The 1.5% benefit hike affects more than 57 million retired and disabled workers as well as their spouses, dependents and survivors. The increase will also apply to supplemental security income benefits received by more than 8 million poor and disabled individuals, starting Dec. 31.
The increase will be slightly below last year's COLA of 1.7% and below the average of 2.7% since 1990.
Benefits won't be the only thing that increases next year. Although the payroll tax rate will remain the same, the amount of wages subject to those taxes will increase to $117,000 per year in 2014, up from this year's $113,700.
The tax hike will affect only those workers earning more than this year's taxable wage base. Of the estimated 165 million workers who will pay Social Security taxes in 2014, the SSA estimates that about 10 million will pay higher taxes as a result of the increase in the taxable maximum.
Payroll taxes are shared by employers and employees. Each pays 7.65% on all earnings.
Self-employed individuals pay both portions of the tax for a combined rate of 15.3%. The 6.2% portion that funds Social Security is applied only up to the taxable wage-based maximum.
But the 1.4% Medicare tax portion applies to all earnings, even those above the taxable maximum. And beginning this year, high earners, defined as individuals who have earned income of more than $200,000 or married couples filing jointly with income of $250,000 or more, pay an additional 0.9% in Medicare taxes to help fund expanded health care coverage under the Affordable Care Act.
The average Social Security retirement benefit will increase to $1,294 per month next year as a result of the 1.5% COLA, up from this year's average of $1,275 per month, the SSA said.
For retired couples, the average benefit will increase to $2,111 per month next year, from $2,080 per month this year.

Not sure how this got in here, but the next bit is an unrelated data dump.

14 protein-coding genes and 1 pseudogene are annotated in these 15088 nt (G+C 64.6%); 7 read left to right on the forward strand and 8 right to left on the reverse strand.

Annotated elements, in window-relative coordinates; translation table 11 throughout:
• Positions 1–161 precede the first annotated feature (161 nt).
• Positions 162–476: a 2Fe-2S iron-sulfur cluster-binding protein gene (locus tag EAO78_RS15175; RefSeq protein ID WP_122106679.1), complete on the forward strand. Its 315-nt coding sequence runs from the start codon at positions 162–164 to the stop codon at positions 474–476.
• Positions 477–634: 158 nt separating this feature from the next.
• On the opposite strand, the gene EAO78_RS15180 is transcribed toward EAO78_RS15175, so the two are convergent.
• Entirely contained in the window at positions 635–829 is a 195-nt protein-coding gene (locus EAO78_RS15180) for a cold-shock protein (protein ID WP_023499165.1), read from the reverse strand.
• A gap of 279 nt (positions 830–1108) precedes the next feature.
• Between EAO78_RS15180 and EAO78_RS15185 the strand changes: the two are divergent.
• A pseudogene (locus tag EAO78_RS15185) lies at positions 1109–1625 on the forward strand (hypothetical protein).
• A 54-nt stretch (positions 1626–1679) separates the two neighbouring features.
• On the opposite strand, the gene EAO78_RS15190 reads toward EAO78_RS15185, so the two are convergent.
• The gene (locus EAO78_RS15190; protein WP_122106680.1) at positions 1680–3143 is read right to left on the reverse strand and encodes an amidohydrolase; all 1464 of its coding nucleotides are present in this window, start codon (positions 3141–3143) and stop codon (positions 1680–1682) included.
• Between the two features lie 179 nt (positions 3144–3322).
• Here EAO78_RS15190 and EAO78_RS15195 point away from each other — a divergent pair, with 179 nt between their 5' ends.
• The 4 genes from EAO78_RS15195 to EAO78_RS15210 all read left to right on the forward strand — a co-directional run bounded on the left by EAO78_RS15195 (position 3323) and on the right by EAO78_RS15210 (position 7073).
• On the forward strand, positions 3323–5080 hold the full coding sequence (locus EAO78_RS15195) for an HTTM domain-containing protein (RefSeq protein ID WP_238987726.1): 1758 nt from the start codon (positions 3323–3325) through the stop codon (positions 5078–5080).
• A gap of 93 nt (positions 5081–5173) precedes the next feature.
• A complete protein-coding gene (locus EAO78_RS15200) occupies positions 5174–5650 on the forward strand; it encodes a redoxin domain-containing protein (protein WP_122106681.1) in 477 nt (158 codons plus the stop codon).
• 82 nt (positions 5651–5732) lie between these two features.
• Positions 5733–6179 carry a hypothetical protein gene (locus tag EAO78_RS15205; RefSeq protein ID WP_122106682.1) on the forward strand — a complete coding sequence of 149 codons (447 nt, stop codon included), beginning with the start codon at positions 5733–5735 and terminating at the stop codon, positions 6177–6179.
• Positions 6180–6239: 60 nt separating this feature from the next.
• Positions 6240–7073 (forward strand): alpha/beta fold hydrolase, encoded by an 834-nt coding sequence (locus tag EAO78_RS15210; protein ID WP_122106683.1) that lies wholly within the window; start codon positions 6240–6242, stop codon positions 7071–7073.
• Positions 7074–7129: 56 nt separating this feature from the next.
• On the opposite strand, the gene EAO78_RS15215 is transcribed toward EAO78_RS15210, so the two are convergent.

The earned-income limit also will increase next year. Retirees who collect Social Security benefits before their full retirement age and who continue to work must temporarily forfeit benefits if they earn more than a prescribed amount.
Next year, retirees will lose $1 of benefits for every $2 they earn over $15,480 per year. That is $360 more than the 2013 earnings cap of $15,120.
A more generous earnings cap applies in the year a person reaches full retirement age. During the months leading up to his or her 66th birthday, a Social Security recipient can earn up to $41,400 per year in 2014, a $1,320 increase from this year's earning cap of $40,080.
Once a person reaches full retirement age, the earnings cap restrictions disappear and SSA will recalculate future benefits to take into account the benefits that were lost to the earnings cap in prior years.
Retirees 65 and older will be relieved to know that while their Social Security benefits will increase slightly next year, their monthly Medicare premium won't.
Most people will continue to pay $104.90 per month for Part B coverage, which covers doctors' bills and out-patient services, the same as this year. Medicare Part A, which covers hospital bills, is free.